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Depression mediates the relationship between fatigue and mental health-related quality of life in multiple sclerosis


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Fidao, A, De Livera, A, Nag, N, Neate, S, Jelinek, GA and Simpson-Yap, S ORCID: 0000-0001-6521-3056 2021 , 'Depression mediates the relationship between fatigue and mental health-related quality of life in multiple sclerosis' , Multiple Sclerosis and Related Disorders, vol. 47 , pp. 1-9 , doi: 10.1016/j.msard.2020.102620.

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Background: Fatigue is among the most prevalent symptoms for people with multiple sclerosis (pwMS) and is significantly detrimental to mental health-related (mental) quality of life (QoL). We examined the role of depression and physical activity as mediators in the fatigue-QoL relationship in pwMS. Methods: Using baseline cross-sectional data from an international cohort of 2,104 pwMS, characteristics of fatigue and mental QoL, measured by Fatigue Severity Scale and MSQOL-54 respectively, were assessed using linear and log-binomial regression. Structural Equation Models (SEM) were used to explore the mediating roles of depression and physical activity between fatigue and mental QoL. Results: The median mental QoL score was 71.9/100. The mean fatigue score was 41.5/63, with 65.6% participants having clinically significant fatigue. In the SEM evaluating depression as a mediator of the fatigue-QoL relationship, mental QoL was 14.72 points lower (95% CI: -16.43 -13.01, pConclusion: Depression accounted for the majority of the fatigue-mental QoL relationship when modelled as a mediator, while physical activity had only a minor role. Our findings may inform the development of treatments for reducing the impacts of fatigue and improving mental QoL in pwMS.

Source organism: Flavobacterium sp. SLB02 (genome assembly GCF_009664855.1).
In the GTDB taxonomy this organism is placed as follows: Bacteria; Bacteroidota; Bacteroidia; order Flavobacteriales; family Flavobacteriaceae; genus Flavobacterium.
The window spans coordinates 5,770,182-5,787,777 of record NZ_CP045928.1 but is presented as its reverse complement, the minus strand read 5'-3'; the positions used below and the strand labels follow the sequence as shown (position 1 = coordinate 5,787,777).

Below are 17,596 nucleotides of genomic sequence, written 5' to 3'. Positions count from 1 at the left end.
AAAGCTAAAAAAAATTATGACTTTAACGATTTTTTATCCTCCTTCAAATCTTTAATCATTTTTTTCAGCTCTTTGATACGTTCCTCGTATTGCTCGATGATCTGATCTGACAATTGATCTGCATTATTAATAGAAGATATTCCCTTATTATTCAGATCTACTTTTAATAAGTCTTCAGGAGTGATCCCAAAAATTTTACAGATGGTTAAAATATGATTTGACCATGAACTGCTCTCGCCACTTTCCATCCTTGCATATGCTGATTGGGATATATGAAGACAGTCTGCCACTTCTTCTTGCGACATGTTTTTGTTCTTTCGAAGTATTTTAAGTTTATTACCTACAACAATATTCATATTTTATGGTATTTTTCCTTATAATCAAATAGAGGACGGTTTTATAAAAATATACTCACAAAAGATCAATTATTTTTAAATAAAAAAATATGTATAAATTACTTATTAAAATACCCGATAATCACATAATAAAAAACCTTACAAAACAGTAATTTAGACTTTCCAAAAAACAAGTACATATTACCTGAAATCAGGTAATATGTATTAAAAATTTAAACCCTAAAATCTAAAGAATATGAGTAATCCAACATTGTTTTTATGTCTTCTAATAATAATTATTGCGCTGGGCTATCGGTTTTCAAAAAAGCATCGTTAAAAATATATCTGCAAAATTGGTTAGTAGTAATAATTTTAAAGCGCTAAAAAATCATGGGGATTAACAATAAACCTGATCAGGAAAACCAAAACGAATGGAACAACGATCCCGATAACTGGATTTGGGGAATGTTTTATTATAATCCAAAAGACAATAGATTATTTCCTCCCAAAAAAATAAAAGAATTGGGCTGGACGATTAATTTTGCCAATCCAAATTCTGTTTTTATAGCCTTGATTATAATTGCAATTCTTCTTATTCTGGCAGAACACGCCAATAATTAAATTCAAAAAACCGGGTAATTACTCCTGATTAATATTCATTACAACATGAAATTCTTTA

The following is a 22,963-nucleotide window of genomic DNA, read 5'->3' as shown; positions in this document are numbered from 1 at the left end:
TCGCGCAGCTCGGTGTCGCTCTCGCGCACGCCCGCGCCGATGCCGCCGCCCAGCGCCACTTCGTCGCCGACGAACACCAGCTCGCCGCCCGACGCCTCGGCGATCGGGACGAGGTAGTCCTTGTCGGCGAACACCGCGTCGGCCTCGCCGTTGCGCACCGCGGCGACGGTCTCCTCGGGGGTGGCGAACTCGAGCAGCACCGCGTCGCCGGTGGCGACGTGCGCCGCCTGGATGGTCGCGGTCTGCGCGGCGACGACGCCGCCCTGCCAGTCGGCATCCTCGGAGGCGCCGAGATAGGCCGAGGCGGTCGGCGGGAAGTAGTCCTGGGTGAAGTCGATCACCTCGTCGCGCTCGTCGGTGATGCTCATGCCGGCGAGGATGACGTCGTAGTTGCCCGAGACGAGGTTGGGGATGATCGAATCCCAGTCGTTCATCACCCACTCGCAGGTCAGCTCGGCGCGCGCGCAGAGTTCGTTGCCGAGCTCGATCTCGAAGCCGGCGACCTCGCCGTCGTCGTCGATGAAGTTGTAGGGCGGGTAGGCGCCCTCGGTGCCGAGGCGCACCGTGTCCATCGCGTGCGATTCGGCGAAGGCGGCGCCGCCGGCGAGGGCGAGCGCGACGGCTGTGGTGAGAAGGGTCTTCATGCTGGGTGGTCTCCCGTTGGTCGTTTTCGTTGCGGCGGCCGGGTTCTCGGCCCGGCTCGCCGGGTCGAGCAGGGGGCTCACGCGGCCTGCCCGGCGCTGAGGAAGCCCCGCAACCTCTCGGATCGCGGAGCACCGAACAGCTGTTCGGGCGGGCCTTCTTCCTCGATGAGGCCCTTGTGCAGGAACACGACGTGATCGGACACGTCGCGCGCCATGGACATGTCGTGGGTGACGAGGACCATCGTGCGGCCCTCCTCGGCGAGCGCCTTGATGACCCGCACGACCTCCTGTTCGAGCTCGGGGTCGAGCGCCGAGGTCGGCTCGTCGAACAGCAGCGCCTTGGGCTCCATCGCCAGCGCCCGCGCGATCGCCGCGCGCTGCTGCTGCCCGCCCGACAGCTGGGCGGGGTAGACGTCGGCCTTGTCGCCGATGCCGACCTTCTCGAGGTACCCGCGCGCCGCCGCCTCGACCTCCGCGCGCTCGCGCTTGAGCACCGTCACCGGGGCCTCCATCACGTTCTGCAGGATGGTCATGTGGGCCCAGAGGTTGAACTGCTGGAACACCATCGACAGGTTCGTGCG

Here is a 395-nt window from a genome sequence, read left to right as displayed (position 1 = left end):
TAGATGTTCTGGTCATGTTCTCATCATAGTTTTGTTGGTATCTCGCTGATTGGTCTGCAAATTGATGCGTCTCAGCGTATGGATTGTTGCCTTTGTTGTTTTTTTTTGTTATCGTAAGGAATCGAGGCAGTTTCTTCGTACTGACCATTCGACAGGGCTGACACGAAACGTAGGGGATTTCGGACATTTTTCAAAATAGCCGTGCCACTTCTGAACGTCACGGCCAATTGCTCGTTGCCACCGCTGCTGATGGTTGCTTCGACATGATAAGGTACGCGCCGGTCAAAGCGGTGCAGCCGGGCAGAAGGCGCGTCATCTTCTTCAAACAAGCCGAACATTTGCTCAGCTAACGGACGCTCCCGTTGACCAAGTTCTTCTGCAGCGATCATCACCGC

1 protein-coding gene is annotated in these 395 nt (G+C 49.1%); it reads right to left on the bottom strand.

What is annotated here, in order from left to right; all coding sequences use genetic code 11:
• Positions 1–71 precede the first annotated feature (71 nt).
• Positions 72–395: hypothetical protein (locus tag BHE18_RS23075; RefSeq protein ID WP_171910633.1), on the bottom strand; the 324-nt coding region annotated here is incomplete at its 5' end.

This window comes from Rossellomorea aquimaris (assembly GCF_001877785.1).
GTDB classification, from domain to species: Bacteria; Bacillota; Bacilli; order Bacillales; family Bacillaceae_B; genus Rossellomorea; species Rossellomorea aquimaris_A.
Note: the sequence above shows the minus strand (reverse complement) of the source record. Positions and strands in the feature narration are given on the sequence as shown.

Item Type: Article
Authors/Creators:Fidao, A and De Livera, A and Nag, N and Neate, S and Jelinek, GA and Simpson-Yap, S
Keywords: multiple sclerosis, fatigue, quality of life, depression, mediation
Journal or Publication Title: Multiple Sclerosis and Related Disorders
Publisher: Elsevier B. V.
ISSN: 2211-0348
DOI / ID Number: 10.1016/j.msard.2020.102620
Copyright Information:

© 2020 The Authors. Published by Elsevier B.V. This is an open access article under the Creative Commons Attribution-NonCommercial-NoDerivatives 4.0 International (CC BY-NC-ND 4.0) license (

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